CSI: Archaeology Edition
What if you’re excavating a site, and you find artifacts that seem somewhat fishy? What happens when you have a large imagination and there is nothing to do but postulate ideas of what each artifact tells you, no matter how strange? And what happens when, after digging for a week in one small two meter by two meter box, you find even more artifacts that, if you make your hypothesis a tall story, could make sense?
Welcome to Campus Archaeology.
Here in Test Pit 8, we’ve recently found some reddish human hair, which was a lucky find, and something totally unimaginable before it was there. This added to our way crazy hypothesis that someone was murdered directly in our pit and we would find their remains. Then we found the bone.
The first thing you do is identify where the bone comes from in the body, which stops you from deciding what species it is before you can even tell. Around the same time we found the human hair, bones started popping up everywhere; an ilium here, a rib there, until before we knew it we were digging up four or five bones as well as the numerous bricks. It was so exciting to see something besides brick or dirt that I automatically leapt to the conclusion that a giant with red hair was murdered in our pit and we were finding his remains (at least, that was the wild fantasy.)
It turns out that once we distinguished the bones as what they were, and were able to put a species on them, that we found that all of the bones had come from juvenile cows that the old college residents may have butchered for food.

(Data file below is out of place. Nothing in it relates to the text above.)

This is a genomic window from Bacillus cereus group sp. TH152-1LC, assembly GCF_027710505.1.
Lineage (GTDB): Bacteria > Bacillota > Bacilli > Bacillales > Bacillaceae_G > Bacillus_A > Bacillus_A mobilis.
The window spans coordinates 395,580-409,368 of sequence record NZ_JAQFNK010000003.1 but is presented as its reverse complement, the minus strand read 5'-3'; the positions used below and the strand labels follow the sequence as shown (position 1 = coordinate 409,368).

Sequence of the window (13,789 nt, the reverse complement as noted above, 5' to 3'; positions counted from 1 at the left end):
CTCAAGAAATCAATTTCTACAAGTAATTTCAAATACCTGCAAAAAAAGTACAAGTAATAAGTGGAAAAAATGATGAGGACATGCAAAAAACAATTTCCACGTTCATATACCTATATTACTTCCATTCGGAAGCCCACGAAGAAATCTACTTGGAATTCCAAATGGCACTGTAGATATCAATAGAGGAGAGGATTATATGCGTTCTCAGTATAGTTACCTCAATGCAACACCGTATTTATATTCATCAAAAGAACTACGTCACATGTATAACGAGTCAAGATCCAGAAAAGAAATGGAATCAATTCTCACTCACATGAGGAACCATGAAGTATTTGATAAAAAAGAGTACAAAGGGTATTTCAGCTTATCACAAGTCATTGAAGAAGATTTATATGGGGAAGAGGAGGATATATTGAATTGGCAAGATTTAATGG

We could tell that the age of the cow (of the pelvis at least) was juvenile, because the ilium hadn’t fused yet. We could also see the saw marks and distinguish it as having been sawn by a hand saw, commonly in use in the 19th century. The reason we knew they weren’t the remains of a giant is that the shape of the pelvis is far more elongated in a cow, and the rib bones are flatter and broader.
Below is a picture of the ilium we found while excavating our unit:
This is a picture of a human pelvis (left) and a cow pelvis (right) so that one can see the difference between the two of them.
You can find this picture and other comparison pictures Comparative Skeletal Anatomy: A Photographic Atlas for Medical Examiners, Coroners, Forensic Anthropologists, and Archaeologists by BJ Adams and PJ Crabtree (2008).
Adams, B.J. and P.J. Crabtree. 2008. Comparative Skeletal Anatomy: A Photographic Atlas for Medical Examiners, Coroners, Forensic Anthropologists, and Archaeologists. Humana Press: Totowa, NJ.
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